“That was about God’s hand in my life and what his plan was and what his destiny was for me,” Seitz said. “And lucky for me that has brought me here today.”

The week before the Miss America competition, Seitz posted a heartwarming update on Instagram, detailing how God’s hand has guided her throughout life.

“I enter this week with a grateful and prayerful heart that whatever the Lord’s desire is for my life will come to fruition in whatever way He wants,” she wrote.

“I shouldn’t be competing for the title of Miss America. I wasn’t supposed to have the job of Miss Pennsylvania. I wasn’t supposed to graduate college or high school. I wasn’t supposed to live beyond two weeks.”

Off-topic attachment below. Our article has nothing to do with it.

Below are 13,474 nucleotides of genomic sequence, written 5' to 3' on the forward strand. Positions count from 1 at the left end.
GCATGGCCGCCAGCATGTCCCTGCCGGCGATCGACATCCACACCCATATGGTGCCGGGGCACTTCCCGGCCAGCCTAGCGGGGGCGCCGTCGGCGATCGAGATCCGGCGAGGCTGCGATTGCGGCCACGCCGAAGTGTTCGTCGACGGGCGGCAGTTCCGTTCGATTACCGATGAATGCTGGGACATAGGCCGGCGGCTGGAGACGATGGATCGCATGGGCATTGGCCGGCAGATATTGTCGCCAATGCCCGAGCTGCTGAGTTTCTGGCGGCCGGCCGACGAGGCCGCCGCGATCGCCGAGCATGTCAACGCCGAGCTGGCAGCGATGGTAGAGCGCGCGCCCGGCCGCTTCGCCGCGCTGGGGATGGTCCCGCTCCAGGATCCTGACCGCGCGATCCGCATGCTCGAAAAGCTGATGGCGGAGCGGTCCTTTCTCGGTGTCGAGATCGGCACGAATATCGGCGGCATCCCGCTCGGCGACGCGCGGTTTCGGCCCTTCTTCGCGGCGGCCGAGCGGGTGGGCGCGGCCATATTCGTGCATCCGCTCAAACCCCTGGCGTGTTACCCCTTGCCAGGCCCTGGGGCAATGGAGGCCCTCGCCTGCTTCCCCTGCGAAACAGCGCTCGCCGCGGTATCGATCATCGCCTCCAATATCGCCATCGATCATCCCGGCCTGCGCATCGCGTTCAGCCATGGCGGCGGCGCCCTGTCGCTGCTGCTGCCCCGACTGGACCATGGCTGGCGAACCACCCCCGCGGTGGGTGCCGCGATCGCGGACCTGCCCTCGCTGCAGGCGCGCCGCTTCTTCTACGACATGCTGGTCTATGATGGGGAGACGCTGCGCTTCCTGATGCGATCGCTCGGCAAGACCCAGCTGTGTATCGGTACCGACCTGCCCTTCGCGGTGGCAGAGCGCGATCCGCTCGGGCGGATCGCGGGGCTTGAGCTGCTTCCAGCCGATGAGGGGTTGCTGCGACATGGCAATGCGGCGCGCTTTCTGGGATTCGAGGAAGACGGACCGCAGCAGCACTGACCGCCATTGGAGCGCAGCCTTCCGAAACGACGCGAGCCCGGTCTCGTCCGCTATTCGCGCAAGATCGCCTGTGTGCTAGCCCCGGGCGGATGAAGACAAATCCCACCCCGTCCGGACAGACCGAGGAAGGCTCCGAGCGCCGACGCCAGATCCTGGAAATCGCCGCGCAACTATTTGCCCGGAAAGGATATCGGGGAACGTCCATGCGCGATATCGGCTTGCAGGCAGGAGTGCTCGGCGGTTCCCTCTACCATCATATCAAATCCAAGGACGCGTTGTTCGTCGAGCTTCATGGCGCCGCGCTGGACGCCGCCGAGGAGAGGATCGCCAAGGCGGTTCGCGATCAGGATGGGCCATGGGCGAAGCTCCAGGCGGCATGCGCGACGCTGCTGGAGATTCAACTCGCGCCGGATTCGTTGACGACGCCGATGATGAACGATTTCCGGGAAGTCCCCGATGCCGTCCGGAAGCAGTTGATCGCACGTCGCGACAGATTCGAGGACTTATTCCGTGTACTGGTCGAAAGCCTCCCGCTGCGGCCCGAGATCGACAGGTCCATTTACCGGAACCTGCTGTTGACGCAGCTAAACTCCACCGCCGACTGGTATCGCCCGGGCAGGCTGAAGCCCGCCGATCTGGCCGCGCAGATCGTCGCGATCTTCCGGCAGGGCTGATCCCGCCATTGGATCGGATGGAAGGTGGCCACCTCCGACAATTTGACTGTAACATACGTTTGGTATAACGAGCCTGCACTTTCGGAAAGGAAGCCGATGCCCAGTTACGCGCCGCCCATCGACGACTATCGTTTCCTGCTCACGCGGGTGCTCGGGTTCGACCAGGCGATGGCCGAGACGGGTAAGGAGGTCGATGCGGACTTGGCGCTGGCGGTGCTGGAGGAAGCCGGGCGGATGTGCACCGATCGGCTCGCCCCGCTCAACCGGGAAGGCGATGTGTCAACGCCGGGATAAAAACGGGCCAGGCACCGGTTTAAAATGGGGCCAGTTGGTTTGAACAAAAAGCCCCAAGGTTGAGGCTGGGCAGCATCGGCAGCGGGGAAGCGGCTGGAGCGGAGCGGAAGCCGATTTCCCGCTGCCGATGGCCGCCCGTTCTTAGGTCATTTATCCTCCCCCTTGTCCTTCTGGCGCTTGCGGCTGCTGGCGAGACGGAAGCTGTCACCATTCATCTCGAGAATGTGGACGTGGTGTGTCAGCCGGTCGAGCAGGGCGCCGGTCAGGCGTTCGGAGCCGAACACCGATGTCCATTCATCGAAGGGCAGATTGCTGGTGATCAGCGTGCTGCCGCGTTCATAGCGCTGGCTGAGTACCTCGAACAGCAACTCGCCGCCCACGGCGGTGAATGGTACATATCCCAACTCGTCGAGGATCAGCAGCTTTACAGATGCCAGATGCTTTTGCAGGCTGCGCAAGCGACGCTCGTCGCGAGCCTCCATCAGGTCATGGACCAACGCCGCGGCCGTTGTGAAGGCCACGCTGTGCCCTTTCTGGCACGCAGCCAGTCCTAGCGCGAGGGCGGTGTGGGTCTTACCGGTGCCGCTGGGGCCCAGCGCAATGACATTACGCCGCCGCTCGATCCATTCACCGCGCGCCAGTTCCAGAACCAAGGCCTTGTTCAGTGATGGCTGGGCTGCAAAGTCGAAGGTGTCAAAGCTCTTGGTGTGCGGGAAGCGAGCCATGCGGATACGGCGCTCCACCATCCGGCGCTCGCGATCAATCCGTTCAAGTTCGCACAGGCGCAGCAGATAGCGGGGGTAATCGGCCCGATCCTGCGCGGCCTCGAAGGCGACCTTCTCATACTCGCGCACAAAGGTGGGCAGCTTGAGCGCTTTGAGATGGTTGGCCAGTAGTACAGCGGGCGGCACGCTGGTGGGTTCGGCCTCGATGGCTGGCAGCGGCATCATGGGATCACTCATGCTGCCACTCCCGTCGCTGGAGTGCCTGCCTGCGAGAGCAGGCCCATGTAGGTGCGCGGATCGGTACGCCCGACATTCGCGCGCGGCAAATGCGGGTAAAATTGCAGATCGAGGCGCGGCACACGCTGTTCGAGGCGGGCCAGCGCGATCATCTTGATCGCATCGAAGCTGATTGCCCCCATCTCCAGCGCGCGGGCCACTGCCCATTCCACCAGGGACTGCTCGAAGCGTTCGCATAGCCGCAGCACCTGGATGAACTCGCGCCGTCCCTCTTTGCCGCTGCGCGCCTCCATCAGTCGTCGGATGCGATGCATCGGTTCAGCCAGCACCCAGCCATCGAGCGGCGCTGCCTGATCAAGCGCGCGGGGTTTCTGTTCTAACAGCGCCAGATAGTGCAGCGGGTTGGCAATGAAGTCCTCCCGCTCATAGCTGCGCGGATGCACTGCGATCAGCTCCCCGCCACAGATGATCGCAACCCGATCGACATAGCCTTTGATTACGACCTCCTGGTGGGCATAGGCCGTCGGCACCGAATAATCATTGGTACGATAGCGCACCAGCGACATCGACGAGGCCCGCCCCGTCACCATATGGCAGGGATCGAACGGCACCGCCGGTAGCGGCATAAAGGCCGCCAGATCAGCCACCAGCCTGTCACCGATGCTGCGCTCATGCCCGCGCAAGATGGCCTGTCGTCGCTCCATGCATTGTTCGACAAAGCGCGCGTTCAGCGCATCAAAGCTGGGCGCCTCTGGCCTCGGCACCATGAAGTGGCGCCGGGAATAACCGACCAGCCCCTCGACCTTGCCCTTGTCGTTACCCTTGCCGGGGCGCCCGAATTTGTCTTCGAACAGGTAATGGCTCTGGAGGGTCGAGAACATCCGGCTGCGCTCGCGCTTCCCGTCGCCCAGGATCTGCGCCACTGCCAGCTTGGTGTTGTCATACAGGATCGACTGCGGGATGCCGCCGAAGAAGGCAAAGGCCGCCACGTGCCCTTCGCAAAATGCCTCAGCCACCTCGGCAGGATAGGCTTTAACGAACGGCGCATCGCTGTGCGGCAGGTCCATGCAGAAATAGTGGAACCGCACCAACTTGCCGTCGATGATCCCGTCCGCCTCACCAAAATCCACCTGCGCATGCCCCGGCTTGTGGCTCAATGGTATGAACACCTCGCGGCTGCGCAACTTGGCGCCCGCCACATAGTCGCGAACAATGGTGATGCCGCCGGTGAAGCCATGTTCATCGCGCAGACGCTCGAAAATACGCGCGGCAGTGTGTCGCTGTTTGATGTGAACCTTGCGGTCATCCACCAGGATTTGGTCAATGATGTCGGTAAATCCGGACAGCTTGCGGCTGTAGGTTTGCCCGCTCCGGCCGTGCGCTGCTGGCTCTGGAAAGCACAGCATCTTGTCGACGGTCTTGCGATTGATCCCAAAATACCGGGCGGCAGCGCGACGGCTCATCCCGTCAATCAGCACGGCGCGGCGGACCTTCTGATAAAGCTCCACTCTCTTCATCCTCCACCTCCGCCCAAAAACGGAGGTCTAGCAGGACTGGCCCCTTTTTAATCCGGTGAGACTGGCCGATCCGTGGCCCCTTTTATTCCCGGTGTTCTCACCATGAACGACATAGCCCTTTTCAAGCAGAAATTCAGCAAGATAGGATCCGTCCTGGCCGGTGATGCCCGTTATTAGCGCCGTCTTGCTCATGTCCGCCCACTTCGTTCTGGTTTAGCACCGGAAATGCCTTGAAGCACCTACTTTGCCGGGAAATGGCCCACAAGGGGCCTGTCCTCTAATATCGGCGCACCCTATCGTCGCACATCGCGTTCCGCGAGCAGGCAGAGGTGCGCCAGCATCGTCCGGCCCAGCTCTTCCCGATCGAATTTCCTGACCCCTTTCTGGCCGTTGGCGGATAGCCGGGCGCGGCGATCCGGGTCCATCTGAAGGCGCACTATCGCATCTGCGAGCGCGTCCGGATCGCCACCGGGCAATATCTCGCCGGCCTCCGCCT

“But God had a different plan,” she continued, “and I’m grateful for the opportunity to share with America what got me to where I am, what the gift of adoption has done for me, and what it can do for so many others.”

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A graduate of Grand Canyon University, Kim Davis has been writing for The Western Journal since 2015, focusing on lifestyle stories.
Kim Davis began writing for The Western Journal in 2015. Her primary topics cover family, faith, and women. She has experience as a copy editor for the online publication Thoughtful Women. Kim worked as an arts administrator for The Phoenix Symphony, writing music education curriculum and leading community engagement programs throughout the region. She holds a degree in music education from Grand Canyon University with a minor in eating tacos.